Other community projects included building the airport in Lander, the golf course, and community center, flood control projects, the rodeo grounds, and improvements on Lander Municipal Park and pool. The road to Dickenson Park and Jakey’s Fish hatchery was also a WPA project.

    Fremont County did not experience the Dust Bowl of the Great Plains, but the drought that brought on the dust bowl also left Wyoming’s rangeland in poor condition. The federal government paid sheepmen $2 per head for culled animals. Wool pelts were gathered and sent to Casper to be sewn into winter coats. The dry conditions also encouraged grasshopper plagues that started in the Rockies and spread across the Great Plains in the 1930s.

    The government programs were much appreciated. A quote from a Lander citizen in the newspaper, “ All in all things are picking up for Lander residents, both in a business and a social way, and what a godsend this work and the money will mean to residents of Lander and Fremont County. The President of these United States of ours and our Senators and Representative are all wise men and are to be thanked for their ability to recognize the need on this Our Country in the West.”


    He’d like to be good,

    And he’d like to be friends,

    And he’s like to amount ter somethin’,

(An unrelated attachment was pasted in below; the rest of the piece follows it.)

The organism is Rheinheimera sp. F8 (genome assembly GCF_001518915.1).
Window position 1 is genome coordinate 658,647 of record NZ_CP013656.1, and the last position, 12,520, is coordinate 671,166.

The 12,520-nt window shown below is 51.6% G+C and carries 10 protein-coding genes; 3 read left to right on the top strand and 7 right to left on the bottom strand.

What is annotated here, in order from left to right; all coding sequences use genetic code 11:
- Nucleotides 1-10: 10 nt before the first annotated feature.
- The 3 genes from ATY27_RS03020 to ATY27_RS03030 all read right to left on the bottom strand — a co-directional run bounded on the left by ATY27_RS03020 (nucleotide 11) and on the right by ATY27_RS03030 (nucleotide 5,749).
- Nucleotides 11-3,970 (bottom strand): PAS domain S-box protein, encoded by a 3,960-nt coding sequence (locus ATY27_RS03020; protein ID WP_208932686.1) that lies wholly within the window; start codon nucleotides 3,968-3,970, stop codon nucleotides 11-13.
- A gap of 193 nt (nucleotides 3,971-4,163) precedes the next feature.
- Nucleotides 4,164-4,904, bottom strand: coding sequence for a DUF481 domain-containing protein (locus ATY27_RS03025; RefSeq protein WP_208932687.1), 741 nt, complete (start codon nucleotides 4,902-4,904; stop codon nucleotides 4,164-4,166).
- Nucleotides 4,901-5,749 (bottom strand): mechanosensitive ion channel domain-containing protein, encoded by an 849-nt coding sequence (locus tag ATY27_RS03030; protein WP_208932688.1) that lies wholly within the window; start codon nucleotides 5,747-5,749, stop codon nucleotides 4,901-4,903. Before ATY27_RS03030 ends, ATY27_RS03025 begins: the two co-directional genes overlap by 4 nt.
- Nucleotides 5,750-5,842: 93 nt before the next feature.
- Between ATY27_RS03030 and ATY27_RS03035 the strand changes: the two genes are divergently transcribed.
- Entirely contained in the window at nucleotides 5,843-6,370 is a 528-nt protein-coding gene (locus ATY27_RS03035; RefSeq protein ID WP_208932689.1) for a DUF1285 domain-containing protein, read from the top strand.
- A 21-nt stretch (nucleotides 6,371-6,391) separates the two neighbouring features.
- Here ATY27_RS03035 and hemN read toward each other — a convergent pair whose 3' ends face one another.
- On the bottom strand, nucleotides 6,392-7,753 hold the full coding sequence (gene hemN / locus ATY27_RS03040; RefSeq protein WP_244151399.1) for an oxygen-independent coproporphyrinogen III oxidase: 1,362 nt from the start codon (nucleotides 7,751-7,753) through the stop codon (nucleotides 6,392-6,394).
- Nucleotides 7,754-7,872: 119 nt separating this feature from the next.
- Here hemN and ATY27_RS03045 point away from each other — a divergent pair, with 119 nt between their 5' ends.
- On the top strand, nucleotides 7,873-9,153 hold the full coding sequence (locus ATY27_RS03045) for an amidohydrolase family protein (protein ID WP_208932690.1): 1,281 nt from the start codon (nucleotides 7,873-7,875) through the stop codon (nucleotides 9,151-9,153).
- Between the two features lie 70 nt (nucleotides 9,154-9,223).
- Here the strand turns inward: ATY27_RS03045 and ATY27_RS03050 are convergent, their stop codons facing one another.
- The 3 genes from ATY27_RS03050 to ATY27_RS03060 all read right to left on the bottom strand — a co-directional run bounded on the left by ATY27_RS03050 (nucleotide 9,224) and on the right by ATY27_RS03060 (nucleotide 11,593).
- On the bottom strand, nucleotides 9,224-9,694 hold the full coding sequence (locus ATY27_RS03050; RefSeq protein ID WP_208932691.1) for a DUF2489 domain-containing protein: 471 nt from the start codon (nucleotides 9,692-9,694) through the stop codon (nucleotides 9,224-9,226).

Why, he’d like fer to be

    Just like you or like me—

    But he aint got the gumption or somthin’

    He aint got a cent,

    An’ he aint got no friend.

    An’ he aint got no prospects neither.

    You can read in his eye:

    “what’s the use fer to try,

    An’ I don’t give a gosh darn either!

    He ain’t a tough nut,

    An’ he aint a bad egg.

    Though they say he’s a Down and Outer

    There’s no pep in his heart;

    All he needs is a start

    An’s a push, ‘cause he’s just a fool doubter.

    A start an’ a push

    An’ a smile. Maybe too,

    A word in his ear fer to help him.

    One night in the park

    Near a tree in the dark

    He was sittin’ there with his dog Jim.

    He talked kinda low;

    Kinda slow; then he’d stop

    Then he’d lay his hand on Jim’s head,

    An’ that naughty ol’ cur

    With ther fleas in his ear

    Kept a taking’ in all what he said:

    “I’d like to be good,

    An’ I’d like to have friends,

    An’ I’d like to amount ter somethin’

    Jim! I don’t want to be

    Just like you er like me—

    But I aint got the gumption er somethin’”

    – J.F. Anstette

    Next up for the Fremont County Museums

    Upcoming Programs

    July 11th, 9 am at the Riverton Museum, “Midvale Irrigation Trek”

    Wind River Visitors Council Adventure Trek Series

    July 18th, 9 am at the Riverton Museum “Bates Battlefield Trek”

    Wind River Visitors Council Adventure Trek Series

    Consider supporting The Dubois Museum, the Pioneer Museum in Lander or the Riverton Museum with a monetary donation. The museums are more reliant than ever on donations from the private sector to continue to provide quality programs, collections management, exhibits, and services that have become their hallmark. Please make your tax-deductible contribution to be used specifically for the benefit of the museum of your choosing by sending a check to Fremont County Museums 450 N 2nd Rm 320 or taking it directly to the museum you choose to support.